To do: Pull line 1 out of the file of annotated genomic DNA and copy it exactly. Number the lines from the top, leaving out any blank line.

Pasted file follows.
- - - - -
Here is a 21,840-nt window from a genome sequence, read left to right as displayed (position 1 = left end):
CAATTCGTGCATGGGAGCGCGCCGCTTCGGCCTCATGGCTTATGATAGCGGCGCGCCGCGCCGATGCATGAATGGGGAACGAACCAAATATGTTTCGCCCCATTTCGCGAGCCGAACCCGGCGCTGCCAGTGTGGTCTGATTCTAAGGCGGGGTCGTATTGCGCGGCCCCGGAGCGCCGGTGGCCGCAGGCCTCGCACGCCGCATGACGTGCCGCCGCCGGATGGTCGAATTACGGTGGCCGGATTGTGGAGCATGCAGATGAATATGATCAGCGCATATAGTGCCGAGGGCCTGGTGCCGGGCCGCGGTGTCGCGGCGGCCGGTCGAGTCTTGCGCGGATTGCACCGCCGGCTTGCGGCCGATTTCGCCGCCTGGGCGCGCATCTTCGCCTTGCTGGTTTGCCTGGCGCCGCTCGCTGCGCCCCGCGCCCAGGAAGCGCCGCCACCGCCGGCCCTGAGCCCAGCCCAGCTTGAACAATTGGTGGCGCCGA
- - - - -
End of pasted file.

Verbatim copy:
Here is a 21,840-nt window from a genome sequence, read left to right as displayed (position 1 = left end):